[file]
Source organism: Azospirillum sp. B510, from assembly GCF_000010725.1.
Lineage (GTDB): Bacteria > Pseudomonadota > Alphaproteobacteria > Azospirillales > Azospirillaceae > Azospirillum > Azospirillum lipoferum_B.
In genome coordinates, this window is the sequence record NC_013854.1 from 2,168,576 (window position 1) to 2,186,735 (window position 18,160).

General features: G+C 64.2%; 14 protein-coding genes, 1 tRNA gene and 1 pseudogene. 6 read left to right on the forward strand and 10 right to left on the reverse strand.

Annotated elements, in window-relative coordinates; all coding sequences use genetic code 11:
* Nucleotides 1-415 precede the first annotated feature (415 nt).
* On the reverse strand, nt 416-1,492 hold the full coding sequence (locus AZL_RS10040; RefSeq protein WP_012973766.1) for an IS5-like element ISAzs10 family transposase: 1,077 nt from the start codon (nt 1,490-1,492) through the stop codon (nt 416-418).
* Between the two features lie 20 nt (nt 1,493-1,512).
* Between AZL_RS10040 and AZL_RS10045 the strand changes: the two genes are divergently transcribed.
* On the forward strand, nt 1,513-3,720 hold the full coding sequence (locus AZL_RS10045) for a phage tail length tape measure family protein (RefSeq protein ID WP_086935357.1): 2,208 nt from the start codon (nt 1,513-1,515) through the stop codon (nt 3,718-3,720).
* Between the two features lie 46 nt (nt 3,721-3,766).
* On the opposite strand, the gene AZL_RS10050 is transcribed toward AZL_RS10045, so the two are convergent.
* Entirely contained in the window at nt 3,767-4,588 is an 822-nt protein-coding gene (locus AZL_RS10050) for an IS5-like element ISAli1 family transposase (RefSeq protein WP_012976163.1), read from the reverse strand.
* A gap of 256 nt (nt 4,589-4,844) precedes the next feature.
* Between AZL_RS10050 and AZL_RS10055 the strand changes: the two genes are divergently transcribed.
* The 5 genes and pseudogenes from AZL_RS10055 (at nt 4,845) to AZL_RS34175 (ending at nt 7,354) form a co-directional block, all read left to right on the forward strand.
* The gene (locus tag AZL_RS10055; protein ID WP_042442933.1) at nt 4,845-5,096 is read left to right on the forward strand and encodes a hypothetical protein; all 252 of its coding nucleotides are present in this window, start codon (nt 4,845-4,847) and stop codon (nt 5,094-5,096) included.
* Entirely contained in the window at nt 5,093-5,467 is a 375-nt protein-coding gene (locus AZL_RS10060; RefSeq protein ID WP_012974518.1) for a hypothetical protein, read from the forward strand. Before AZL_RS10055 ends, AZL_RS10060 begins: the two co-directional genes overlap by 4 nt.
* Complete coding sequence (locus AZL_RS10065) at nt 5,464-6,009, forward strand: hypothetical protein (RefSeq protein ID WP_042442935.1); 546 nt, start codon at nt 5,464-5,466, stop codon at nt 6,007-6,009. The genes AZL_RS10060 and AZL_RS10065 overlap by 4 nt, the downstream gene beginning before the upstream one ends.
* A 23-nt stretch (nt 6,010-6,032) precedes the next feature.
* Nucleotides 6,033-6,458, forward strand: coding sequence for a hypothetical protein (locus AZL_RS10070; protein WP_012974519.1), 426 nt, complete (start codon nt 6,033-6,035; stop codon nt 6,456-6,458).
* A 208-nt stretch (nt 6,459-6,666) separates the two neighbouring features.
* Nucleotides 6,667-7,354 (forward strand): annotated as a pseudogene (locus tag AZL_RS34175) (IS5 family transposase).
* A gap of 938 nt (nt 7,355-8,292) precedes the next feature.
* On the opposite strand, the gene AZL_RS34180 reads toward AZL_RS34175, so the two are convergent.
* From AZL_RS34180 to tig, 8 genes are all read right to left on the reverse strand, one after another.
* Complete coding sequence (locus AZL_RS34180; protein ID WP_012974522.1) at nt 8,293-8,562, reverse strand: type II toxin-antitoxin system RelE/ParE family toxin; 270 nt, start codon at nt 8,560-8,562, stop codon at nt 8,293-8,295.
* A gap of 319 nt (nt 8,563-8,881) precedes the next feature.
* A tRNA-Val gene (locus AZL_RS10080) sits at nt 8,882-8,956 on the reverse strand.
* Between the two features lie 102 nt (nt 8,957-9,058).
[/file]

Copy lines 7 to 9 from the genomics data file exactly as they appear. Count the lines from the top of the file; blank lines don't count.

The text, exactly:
* On the reverse strand, nt 416-1,492 hold the full coding sequence (locus AZL_RS10040; RefSeq protein WP_012973766.1) for an IS5-like element ISAzs10 family transposase: 1,077 nt from the start codon (nt 1,490-1,492) through the stop codon (nt 416-418).
* Between the two features lie 20 nt (nt 1,493-1,512).
* Between AZL_RS10040 and AZL_RS10045 the strand changes: the two genes are divergently transcribed.